Ever since he was a teenager, Liam dreamed of becoming a top-level executive in a Fortune 500 company. Not only did he possess tremendous commercial acumen but he coveted such status and power. Obtaining a scholarship at an Ivy League University he swiftly moved onto a Master’s program in business administration. He was immediately hired at the company of his dreams and rose through the ranks at breath-taking pace. There he was, at the pinnacle of his career, a garage full of fancy cars and a closet full of designer suits when he realised: this was not everything he ever wanted after all.
He had lost the ability to enjoy life. Working nearly 100 hours a week he was drained both physically and emotionally. His family, as supportive as they were felt neglected and the pressure was starting to take a permanent toll. They were actually on vacation in the Caribbean when he had the epiphany. Waking up in a luxury hotel, overlooking the ocean, Liam realised that all he could think about was work. He was sick to his stomach and couldn’t stop his hands from visibly shaking. For almost a decade he hadn’t taken the time to enjoy even a single moment. He was living in a nightmare of what was once his schoolboy dream. But quitting is only for losers, right?
Not necessarily. According to an article by Carsten Wrosch and Gregory Miller (Psychological Science, Vol 18, Issue 9, 2007, pp 773-777), the link between persistence and success is deeply rooted within American culture. The old: “Never give up” advice can turn out to be the worst young people can ever receive. Goal disengagement can sometimes lead to a healthier and more fulfilling lifestyle. And it’s not uncommon for people to discover previously overlooked goals following their newfound freedom.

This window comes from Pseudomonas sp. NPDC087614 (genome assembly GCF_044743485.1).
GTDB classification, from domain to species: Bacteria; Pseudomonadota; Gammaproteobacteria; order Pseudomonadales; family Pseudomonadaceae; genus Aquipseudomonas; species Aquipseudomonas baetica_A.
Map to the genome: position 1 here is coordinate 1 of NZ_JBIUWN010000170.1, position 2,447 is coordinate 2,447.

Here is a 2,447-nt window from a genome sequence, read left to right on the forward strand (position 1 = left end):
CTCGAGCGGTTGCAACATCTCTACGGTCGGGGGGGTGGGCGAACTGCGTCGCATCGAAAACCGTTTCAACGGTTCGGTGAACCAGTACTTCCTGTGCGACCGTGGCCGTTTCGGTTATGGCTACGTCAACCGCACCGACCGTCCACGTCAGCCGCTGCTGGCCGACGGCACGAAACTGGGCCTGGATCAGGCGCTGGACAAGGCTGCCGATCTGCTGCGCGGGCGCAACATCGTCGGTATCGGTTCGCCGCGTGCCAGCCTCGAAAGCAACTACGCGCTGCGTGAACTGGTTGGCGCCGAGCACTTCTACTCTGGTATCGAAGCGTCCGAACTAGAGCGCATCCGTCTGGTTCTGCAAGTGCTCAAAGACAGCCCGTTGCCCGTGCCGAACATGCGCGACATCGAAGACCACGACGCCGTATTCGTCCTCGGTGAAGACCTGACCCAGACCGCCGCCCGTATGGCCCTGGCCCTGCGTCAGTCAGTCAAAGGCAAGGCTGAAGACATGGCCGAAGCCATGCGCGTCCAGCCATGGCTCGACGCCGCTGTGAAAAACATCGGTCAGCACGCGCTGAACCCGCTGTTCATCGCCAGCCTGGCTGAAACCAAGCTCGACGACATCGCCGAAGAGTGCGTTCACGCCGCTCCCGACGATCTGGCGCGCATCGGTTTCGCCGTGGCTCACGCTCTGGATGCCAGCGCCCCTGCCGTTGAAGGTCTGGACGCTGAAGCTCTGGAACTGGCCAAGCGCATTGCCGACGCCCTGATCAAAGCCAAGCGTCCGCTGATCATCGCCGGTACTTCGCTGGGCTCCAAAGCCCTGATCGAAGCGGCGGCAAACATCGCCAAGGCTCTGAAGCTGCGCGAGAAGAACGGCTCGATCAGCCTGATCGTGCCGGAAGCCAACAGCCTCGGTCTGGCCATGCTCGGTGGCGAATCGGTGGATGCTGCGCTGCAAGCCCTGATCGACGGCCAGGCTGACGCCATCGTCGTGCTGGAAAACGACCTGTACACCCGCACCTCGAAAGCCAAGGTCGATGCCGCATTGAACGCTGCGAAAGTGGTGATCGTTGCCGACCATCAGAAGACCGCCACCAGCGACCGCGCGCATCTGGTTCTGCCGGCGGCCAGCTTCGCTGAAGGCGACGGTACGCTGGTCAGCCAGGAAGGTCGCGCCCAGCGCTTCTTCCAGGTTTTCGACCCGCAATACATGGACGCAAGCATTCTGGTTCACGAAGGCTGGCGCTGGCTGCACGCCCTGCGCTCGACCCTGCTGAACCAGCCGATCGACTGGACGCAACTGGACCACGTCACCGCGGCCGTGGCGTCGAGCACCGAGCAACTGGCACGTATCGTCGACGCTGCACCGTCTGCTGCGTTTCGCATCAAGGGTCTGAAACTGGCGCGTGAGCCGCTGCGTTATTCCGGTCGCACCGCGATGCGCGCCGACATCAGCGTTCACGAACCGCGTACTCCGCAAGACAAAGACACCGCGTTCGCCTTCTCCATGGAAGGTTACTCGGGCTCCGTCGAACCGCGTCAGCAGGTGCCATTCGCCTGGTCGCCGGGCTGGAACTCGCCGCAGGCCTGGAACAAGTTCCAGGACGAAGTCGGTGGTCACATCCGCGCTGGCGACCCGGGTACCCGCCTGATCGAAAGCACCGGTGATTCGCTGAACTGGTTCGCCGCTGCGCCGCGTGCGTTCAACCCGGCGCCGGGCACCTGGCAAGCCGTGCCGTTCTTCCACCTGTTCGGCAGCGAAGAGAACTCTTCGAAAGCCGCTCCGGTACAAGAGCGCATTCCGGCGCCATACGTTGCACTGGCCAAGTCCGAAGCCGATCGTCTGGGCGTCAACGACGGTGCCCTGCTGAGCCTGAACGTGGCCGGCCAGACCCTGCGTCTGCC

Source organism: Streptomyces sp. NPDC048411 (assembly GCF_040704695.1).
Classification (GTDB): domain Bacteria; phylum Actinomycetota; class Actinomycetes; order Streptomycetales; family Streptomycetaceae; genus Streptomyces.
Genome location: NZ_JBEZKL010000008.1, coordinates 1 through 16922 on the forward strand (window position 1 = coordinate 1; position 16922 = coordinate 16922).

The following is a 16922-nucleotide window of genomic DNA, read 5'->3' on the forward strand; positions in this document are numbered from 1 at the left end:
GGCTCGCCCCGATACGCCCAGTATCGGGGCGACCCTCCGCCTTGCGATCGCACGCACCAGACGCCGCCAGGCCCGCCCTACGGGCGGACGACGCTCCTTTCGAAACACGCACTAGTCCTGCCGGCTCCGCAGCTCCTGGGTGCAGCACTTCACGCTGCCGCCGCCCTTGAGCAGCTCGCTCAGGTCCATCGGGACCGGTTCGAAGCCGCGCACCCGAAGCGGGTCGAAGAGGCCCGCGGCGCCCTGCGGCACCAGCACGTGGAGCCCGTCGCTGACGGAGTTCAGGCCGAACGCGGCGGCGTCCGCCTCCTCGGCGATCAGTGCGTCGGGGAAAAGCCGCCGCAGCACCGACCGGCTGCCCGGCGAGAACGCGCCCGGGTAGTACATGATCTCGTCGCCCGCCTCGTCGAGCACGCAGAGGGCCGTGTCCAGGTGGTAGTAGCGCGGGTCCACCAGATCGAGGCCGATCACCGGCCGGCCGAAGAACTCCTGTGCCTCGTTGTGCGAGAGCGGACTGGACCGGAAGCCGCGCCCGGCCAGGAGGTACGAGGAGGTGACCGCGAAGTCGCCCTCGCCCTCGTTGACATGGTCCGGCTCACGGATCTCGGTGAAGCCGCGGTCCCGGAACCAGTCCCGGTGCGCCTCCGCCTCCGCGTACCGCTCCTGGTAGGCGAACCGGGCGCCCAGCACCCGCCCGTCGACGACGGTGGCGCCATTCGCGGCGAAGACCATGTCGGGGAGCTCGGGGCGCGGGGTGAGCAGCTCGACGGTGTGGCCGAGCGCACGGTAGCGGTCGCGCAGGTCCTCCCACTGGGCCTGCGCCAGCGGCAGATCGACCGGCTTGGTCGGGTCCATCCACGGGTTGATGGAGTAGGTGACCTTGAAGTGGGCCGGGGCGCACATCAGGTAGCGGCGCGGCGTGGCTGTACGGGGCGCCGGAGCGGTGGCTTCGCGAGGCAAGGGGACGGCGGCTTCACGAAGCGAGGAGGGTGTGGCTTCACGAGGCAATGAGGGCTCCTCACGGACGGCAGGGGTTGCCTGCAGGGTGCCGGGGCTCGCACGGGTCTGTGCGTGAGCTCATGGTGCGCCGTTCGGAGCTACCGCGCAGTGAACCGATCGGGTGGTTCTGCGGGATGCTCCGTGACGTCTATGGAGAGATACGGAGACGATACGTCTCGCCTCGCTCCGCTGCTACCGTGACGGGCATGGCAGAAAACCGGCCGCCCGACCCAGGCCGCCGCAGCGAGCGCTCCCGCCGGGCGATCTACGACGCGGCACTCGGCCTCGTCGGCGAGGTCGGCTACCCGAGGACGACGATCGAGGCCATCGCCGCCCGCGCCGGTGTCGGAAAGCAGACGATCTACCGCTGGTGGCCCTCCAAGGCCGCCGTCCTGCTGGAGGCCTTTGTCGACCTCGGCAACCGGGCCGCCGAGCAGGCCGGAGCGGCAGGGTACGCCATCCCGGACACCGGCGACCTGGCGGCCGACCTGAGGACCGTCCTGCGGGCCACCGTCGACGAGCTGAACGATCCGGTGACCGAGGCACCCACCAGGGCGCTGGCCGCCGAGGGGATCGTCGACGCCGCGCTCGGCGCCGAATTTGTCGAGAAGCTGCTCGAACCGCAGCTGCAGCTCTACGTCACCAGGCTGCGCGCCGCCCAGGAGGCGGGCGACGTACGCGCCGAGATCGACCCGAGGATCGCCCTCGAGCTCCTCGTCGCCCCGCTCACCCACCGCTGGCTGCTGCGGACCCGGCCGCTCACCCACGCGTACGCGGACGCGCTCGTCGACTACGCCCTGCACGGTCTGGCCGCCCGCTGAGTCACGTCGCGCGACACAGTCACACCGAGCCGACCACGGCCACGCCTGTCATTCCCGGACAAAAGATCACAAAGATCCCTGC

The studies don’t stop there. Researchers surveyed women who had given up on the personal goal of having children. This goal had bi-polar responses from women who had not yet had children either side of the age 40 line. Before that milestone age women in the sample placed having children as a top priority goal, actively striving to become pregnant. However, after turning 40, women tended to give quite the opposite answer, with only a small proportion counting that as a goal at all. The conclusion being, after reaching the 40 mark, many women realised this goal would no longer be achievable, at least biologically. But more importantly, post-forty women felt far less depressed than those who continued to pursue pregnancy.
Giving up is always a choice, but how do we know when it is the right time and not a premature decision to end your career?
Either: When the goal is unattainable
We all adhere to Nike’s “Just do It” mentality with quiet determination. But what if we just physically and literally can’t? Sure, it can be depressing but Wrosch and Miller writes: “By withdrawing from a goal that is unattainable, a person can avoid repeated failure experiences and their consequences for the mind and body”. Remember it takes a winner to swallow your pride and admit defeat after multiple attempts at striving for the unreachable.
Or: When the goal loses personal importance
We change as we move through phases in our lives. Our opinions and convictions often change, so why shouldn’t goals be fluid too? When people find it difficult to find motivation for a long-held goal, oftentimes it no longer holds significant meaning to them on a personal level like it used to. In fact, most of our daily goals lack meaning, but we do them anyway again and again, because the alternative would inevitably lead to a host of negative consequences, such as an unhappy boss or worse. Those are part of everyday life, but sometimes it’s useful to identify goals which have no long-term downside if abandoned.
The key is in freeing up the opportunity to discover fresher, more fulfilling goals. Without a doubt they will be lead to a more balanced and satisfying lifestyle.
After months slipping deeper into depression, Liam finally made the life changing decision to give up his executive job. Yes, he disengaged from this goal, but his diligent nature and energetic drive for success were always part of his personality. Today he is realising a new dream as a successful photographer, with portfolios displayed in many prestigious galleries. Albeit making less money, he harnesses his creativity every day, while travelling and meeting new people all over the world. Clearly, he has never been happier.
(* Liam’s name and some story details have been changed to maintain his anonymity.)